I was initially disappointed to discover that this was not a completely new project and was set in his Demon Wars world of Corona. Perhaps it was that, which led me to not be incredibly interested in the early going. Then, I met the young girl named Aoleyn, and the book turned around for me.

Tuesday, February 13, 2018

Review: "Assassin's Fate" by Robin Hobb

Since I suspect it will be my last trip with FitzChivalry Farseer, I put off reading Robin Hobb’s “Assassin’s Fate” ($32, Del Rey). Then, when I finally began, I took it slowly to savor this last journey.

Fitz and the Fool, masquerading in his Amber character, open the story in the Rain Wilds, on their journey to avenge the death of Fitz’s daughter Bee at the hands of the Servants of Clerres. Ravaged by grief, Fitz plans to bring the city down around its prophets and go out in a blaze of glory.

Unbeknownst to our favorite assassin, though, Bee is still alive. She’s held captive by a Servant named Dwalia and her minion Vindeliar, who can control minds. Dwalia is convinced that Fitz’s daughter is the Unexpected Son of prophecy, and she must bring her to Clerres to wring secrets from her and regain her standing among the Servants. Bee believes that her father has given up on her and put the Fool ahead of her. She’s beaten and abused, but not broken.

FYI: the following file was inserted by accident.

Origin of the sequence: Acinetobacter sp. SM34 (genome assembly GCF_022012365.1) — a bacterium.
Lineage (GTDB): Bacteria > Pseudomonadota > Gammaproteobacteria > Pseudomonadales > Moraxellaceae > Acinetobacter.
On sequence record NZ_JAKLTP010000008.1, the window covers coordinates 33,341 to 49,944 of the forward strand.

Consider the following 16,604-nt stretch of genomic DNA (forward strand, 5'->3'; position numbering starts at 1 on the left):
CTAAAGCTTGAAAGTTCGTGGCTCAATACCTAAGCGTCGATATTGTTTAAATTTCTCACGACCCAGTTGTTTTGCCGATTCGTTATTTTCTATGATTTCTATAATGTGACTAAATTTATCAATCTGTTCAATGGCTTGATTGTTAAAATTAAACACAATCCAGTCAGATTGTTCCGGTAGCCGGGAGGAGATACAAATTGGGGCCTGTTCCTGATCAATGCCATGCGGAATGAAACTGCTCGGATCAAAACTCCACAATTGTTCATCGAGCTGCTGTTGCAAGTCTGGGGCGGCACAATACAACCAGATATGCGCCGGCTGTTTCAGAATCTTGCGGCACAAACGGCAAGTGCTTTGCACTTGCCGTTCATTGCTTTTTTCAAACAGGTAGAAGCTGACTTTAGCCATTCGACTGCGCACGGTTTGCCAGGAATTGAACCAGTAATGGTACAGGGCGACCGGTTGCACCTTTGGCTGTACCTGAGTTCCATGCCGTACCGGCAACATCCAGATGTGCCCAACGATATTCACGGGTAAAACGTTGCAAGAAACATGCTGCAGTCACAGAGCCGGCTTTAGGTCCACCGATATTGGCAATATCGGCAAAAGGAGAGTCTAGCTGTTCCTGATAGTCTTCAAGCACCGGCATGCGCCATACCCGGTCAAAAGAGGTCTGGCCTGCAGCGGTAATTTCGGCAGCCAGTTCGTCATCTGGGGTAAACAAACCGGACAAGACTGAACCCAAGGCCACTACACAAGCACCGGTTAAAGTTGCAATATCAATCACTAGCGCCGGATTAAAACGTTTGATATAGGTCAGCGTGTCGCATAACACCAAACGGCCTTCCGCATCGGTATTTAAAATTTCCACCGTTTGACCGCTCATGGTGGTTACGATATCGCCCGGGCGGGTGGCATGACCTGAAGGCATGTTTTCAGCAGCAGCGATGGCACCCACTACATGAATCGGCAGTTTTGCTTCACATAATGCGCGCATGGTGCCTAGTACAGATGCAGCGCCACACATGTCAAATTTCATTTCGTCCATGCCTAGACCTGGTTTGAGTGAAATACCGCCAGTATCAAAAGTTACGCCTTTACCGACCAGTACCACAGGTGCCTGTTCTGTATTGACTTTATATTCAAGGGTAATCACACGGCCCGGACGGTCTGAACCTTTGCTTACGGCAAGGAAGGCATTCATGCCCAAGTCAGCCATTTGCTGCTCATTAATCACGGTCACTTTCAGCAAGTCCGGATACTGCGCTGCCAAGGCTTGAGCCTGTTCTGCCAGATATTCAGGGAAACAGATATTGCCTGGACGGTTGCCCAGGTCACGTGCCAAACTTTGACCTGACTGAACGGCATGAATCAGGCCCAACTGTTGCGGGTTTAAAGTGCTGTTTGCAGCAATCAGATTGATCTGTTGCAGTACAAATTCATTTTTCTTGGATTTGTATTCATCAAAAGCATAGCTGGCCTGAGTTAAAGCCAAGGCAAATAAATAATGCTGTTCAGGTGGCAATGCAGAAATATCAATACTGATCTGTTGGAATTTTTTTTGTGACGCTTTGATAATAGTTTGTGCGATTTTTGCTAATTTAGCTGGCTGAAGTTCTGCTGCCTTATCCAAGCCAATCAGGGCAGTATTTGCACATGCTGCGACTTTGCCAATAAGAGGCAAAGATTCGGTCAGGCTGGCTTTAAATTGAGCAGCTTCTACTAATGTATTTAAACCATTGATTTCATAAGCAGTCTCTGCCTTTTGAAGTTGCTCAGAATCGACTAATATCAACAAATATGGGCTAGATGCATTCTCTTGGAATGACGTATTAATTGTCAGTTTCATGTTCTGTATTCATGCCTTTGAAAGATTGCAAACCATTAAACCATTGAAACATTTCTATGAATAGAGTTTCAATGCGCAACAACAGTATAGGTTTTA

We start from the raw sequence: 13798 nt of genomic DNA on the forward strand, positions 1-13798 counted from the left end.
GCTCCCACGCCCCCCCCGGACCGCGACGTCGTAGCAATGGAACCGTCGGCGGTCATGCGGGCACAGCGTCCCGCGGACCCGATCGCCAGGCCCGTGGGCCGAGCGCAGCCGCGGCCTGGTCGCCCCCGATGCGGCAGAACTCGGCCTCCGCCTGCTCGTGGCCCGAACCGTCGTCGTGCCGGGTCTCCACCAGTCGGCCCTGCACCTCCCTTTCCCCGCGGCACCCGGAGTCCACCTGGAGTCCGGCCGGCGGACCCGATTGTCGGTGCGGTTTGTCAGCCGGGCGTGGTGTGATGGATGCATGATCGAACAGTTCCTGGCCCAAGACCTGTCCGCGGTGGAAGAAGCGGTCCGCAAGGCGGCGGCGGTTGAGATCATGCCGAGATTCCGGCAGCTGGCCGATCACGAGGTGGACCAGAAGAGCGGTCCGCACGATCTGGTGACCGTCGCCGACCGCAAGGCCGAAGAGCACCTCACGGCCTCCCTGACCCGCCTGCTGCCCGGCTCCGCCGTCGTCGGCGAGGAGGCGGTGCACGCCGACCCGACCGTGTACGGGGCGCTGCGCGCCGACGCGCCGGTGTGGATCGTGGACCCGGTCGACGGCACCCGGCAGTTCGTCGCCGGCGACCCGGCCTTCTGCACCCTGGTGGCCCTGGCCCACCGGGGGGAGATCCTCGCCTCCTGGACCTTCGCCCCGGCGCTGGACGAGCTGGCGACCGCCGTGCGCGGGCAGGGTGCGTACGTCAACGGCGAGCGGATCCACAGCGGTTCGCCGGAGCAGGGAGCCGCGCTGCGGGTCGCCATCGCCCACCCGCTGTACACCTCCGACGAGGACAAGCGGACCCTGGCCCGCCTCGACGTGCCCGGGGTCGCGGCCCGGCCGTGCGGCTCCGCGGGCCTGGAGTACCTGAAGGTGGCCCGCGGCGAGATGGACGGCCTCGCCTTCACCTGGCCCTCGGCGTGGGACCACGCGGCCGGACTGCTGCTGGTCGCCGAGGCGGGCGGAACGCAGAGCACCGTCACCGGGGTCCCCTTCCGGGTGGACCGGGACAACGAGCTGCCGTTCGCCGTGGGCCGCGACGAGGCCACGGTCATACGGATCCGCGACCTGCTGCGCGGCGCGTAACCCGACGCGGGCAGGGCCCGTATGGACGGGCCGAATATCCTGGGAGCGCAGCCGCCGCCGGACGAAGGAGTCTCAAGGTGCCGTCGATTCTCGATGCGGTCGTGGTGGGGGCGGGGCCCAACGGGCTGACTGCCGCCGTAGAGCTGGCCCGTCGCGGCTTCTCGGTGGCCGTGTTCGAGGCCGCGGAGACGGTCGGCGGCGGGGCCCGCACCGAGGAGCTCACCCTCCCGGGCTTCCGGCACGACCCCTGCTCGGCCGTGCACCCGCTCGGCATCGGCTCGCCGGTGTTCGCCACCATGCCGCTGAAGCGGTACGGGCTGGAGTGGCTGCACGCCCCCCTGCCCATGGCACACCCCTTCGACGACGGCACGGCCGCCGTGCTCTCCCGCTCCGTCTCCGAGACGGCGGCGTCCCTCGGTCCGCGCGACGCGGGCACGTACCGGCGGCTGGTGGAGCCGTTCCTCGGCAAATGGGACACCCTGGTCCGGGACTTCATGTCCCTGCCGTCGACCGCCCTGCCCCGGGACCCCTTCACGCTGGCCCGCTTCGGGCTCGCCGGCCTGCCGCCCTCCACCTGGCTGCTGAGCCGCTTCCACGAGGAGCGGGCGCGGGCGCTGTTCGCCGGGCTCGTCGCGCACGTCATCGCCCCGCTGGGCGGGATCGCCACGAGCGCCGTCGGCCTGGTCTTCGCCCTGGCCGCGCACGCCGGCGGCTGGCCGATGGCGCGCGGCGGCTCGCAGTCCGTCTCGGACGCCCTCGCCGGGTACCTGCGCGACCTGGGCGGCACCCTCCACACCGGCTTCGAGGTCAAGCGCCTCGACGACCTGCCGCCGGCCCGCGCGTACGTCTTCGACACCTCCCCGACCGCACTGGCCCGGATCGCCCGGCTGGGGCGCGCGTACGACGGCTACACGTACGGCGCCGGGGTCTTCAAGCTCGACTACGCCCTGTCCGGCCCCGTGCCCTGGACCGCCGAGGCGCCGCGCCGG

Meanwhile, as he usually does, the Fool is playing his own game in addition to helping Fitz seek revenge.

Tuesday, January 09, 2018

My favorite reads of 2017

I had a lot going on in the latter quarter of the year that led me to slack off a bit in my reading, but it was still a pretty good year.

It was a year of discovering new voices for me. At least three quarters of the books that I read were by authors that I had not read before – some brand new, and at least one a classic author that I’d never given a shot. A few of my favorites also delivered solid additions to my library, and I took a few trips down memory lane, as well.

As I do every year, I want to make it clear that this list is in no way a “best of.” I simply don’t get to read enough books to qualify me to say what was the best of the year. These are just my favorite reads of 2017 (some of which are not from 2017). They also are in no particular order, though I’ll admit the first few are definitely my favorites.

Thursday, January 04, 2018

Review: "The Overneath" by Peter S. Beagle

It shouldn’t come as a huge surprise in “The Overneath” ($15.95, Tachyon Publications), Peter S. Beagle writes about a few unicorns. But there are a few other nice surprises in this short story collection, as well.

We’ll get the familiar ground out of the way first. Of the 13 stories in the book, three deal with unicorns of various stripes, and two focus on his bumbling magician Schmendrick.

First up is “The Green-Eyed Boy,” which tells the tale of how Schmendrick came to be apprenticed to the wizard Nikos prior to Beagle’s most well-known tale, “The Last Unicorn.” It’s a fun and funny story that should please fans of that book. Though less funny, the same could be said of “Schmendrick Alone,” in which we learn about the first time that the wizard summoned a demon that he couldn’t control.